In the middle of May, 1979 Raul Valdez Vivo set out from Havana on a mission which almost turned Southern Africa into world’s number one international flashpoint.
Vivo, one of the top men in the Cuban Communist Party was in charge of foreign affairs and his aim was to persuade the African nationalists fighting in Rhodesia and the leaders of Front Line States-Tanzania, Zambia, Mozambique and Botswana –to agree to the setting up of a “Government Of Independent Zimbabwe” on soil then held by the guerrilla movements over the border from Mozambique.
At that moment, the guerrilla war was it height .Bishop Muzorewa had just won an election under Ian Smith’s so called ‘internal settlement’ and Britain, in the first day of the Thatcher Government was making noises about legitimising his regime.
The Cubans argued once the Muzorewa Government was sworn in on June 1, several Western governments might recognised it. So a few days before Vivo went to Mozambique to see President Samora Machel and Robert Mugabe, then based in Maputo as joint leader with Joshua Nkomo of the Patriotic Front.Vivo told Machel : “ We should act to forestall the internal settlement.
The story is told in a book published on the birth of Zimbabwe- “The Struggle for Zimbabwe” by journalists David Martin and Phyllis Johnson (Farber and Farber).It was the first book to be published since Zimbabwe independence that traces what exactly happened on the African nationalist side during the long years of the Rhodesian war.
Vivo’s plan never came off. The frontline states had for long been trying to bring together the quarrelling factions of the Zimbabwe guerrilla movement and in particular to coordinate the main structure of Nkomo’s ZIPRA army based in Zambia and Mugabe’s ZANLA based in Mozambique. It had been a long and frustrating exercise and right till the end of the war they never were coordinated.
Realising through bitter experience that Zanu would never accept Nkomo and Zapu would never accept Mugabe as overall leader , the Frontline States had recently suggested a new organisation with Nkomo as chairman and Mugabe as secretary general , but with Mugabe in charge of security and defence.
In Dar-es-salam Nkomo had had thrust the Frontline states document away across the table. Vivo’s plan-based on the Frontline States earlier accepted formula –was that Nkomo and Mugabe should be taken into a guerrilla –controlled area of Zimbabwe before Muzorewa was sworn in and there announce the formation of a nationalist government Nkomo would be the leader and Mugabe in charge of defence.
Journalists would be taken in to record the ceremony. The Cubans believed some 60 socialists countries would then recognise this as the legitimate government of Zimbabwe and the West would be put on the spot.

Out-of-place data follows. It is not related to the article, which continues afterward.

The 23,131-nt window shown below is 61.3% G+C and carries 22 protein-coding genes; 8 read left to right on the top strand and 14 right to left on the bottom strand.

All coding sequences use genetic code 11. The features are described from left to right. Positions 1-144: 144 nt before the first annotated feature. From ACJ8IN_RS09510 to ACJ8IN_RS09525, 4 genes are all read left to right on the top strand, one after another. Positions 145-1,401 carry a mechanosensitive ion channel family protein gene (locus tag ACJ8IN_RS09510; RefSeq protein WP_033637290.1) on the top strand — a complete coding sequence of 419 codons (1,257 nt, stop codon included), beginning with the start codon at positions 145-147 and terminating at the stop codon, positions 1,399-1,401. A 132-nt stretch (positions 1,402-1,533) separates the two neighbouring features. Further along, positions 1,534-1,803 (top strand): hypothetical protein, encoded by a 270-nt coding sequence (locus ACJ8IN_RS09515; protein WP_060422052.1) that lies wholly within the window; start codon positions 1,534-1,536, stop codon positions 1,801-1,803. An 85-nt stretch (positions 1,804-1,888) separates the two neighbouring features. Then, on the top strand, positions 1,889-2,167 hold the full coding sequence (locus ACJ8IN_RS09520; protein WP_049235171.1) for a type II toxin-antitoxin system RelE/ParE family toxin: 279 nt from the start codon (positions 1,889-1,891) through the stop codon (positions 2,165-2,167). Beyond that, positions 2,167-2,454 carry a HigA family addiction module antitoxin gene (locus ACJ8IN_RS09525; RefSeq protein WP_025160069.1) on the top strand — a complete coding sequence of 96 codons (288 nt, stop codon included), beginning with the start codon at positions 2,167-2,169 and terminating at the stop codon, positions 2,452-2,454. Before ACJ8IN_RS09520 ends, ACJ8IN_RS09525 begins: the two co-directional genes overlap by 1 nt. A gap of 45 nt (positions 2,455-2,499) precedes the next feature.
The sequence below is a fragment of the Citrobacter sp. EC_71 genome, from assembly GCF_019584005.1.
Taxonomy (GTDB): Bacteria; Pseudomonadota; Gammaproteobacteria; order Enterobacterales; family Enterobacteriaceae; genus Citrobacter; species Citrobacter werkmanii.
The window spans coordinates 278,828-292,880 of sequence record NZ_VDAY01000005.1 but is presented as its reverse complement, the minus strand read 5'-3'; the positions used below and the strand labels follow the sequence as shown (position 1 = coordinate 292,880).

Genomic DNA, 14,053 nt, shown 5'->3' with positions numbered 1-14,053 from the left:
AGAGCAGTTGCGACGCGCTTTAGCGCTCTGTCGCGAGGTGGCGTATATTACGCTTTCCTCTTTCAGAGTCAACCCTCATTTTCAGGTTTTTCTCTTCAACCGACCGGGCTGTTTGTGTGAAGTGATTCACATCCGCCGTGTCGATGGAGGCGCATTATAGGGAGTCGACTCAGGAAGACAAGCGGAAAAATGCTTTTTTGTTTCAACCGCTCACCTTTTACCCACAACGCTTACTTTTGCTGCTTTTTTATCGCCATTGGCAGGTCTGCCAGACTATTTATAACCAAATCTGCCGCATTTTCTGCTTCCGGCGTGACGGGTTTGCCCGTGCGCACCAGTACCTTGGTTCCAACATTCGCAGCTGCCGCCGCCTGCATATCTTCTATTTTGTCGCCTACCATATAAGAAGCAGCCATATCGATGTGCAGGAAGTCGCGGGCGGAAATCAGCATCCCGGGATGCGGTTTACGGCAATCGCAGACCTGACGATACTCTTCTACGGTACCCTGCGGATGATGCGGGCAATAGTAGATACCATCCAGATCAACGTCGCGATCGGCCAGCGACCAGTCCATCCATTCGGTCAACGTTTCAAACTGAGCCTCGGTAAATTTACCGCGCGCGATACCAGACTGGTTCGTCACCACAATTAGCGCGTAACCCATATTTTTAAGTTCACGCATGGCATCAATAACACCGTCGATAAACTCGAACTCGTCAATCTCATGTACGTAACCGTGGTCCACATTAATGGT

Vivo said President Mengistu of Ethiopia, President Neto of Angola and President Kaunda of Zambia all supported the plan-and so did Nkomo. He asked Machel to call a summit with Menguistu present to announce recognition of the government .
In his talks with VIVO, Mugabe was cautious .He did not give an answer but said instead that he would discuss it with his colleagues .Mugabe recalling the meeting after independence , said they had to consider what it would mean in terms of the struggle and in terms of unity between themselves.
He said: “And so we went to discuss it and we felt it was a non-starter…. Fortunately for us Joshua turned it down. I wonder why … was it because the exercise was to be from Mozambique and in our liberated Zones?”
Vivo’s mission collapsed. Nkomo refused to go to Machel’s summit, so Neto said he would not go. Ten minutes before Kaunda and Nyerere were due at Maputo airport Vivo sent a message to Machel saying there was no point in his returning to Maputo.
Machel told the Cuban ambassador: “Am I supposed to be the fool in the middle of all this “. Tell Fidel Castrol I ‘m extremely angry “ . At Maputo airport the Russian ambassador handed Machel a massage from Mengistu saying he was too busy to come.
The mission was a fiasco for Vivo. He was sacked from his post in the Cuban Communist Party.
As authors Martin and Johnson point out , “ No countries recognised the Muzorewa Zimbabwe-Rhodesia authority”. No country recognised the new government and in Britain the Thatcher government began to reassess its position in light of the then looming Commonwealth Heads of Government Meeting in Lusaka two months later.
At Lusaka was born Commonwealth plan, the Lancaster House Conference and the peace that was to come only six months later.
The book should be an important source for students of the politics of the guerrilla war .What the Vivo episode shows is how anxious were the Zimbabwean nationalist movements , even after many years of hard struggle and frustration to avoid entanglement in plans that would turn Southern Africa into another Middle East or Vietnam.
Robert Mugabe and Millitary leaders like Josiah Tongogara who died in a car accident before the ceasefire and about whose role the book reveal, remained their own men.-a fact that has been amply proved since Mugabe took office as Prime Minister .